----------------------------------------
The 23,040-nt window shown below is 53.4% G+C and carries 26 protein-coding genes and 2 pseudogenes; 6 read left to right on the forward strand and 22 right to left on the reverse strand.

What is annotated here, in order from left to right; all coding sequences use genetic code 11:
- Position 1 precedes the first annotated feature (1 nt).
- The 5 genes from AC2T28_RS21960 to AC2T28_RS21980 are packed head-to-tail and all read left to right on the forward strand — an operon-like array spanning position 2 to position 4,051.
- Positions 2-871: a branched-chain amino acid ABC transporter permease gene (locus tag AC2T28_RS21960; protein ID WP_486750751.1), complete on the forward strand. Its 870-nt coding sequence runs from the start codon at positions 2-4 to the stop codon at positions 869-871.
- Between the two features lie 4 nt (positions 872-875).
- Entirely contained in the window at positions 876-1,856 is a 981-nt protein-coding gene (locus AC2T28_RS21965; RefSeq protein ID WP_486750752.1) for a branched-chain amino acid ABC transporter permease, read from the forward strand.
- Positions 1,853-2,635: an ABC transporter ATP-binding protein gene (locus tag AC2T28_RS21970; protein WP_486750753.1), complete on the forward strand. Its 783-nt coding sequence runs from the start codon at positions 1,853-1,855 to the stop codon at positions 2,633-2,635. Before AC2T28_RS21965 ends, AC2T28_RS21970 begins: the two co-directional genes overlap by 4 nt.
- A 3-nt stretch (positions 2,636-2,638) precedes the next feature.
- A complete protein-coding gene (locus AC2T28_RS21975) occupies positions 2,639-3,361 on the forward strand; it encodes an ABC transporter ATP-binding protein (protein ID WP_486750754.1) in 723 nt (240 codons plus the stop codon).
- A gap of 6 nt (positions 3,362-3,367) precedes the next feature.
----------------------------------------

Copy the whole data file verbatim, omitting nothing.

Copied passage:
The 23,040-nt window shown below is 53.4% G+C and carries 26 protein-coding genes and 2 pseudogenes; 6 read left to right on the forward strand and 22 right to left on the reverse strand.

What is annotated here, in order from left to right; all coding sequences use genetic code 11:
- Position 1 precedes the first annotated feature (1 nt).
- The 5 genes from AC2T28_RS21960 to AC2T28_RS21980 are packed head-to-tail and all read left to right on the forward strand — an operon-like array spanning position 2 to position 4,051.
- Positions 2-871: a branched-chain amino acid ABC transporter permease gene (locus tag AC2T28_RS21960; protein ID WP_486750751.1), complete on the forward strand. Its 870-nt coding sequence runs from the start codon at positions 2-4 to the stop codon at positions 869-871.
- Between the two features lie 4 nt (positions 872-875).
- Entirely contained in the window at positions 876-1,856 is a 981-nt protein-coding gene (locus AC2T28_RS21965; RefSeq protein ID WP_486750752.1) for a branched-chain amino acid ABC transporter permease, read from the forward strand.
- Positions 1,853-2,635: an ABC transporter ATP-binding protein gene (locus tag AC2T28_RS21970; protein WP_486750753.1), complete on the forward strand. Its 783-nt coding sequence runs from the start codon at positions 1,853-1,855 to the stop codon at positions 2,633-2,635. Before AC2T28_RS21965 ends, AC2T28_RS21970 begins: the two co-directional genes overlap by 4 nt.
- A 3-nt stretch (positions 2,636-2,638) precedes the next feature.
- A complete protein-coding gene (locus AC2T28_RS21975) occupies positions 2,639-3,361 on the forward strand; it encodes an ABC transporter ATP-binding protein (protein ID WP_486750754.1) in 723 nt (240 codons plus the stop codon).
- A gap of 6 nt (positions 3,362-3,367) precedes the next feature.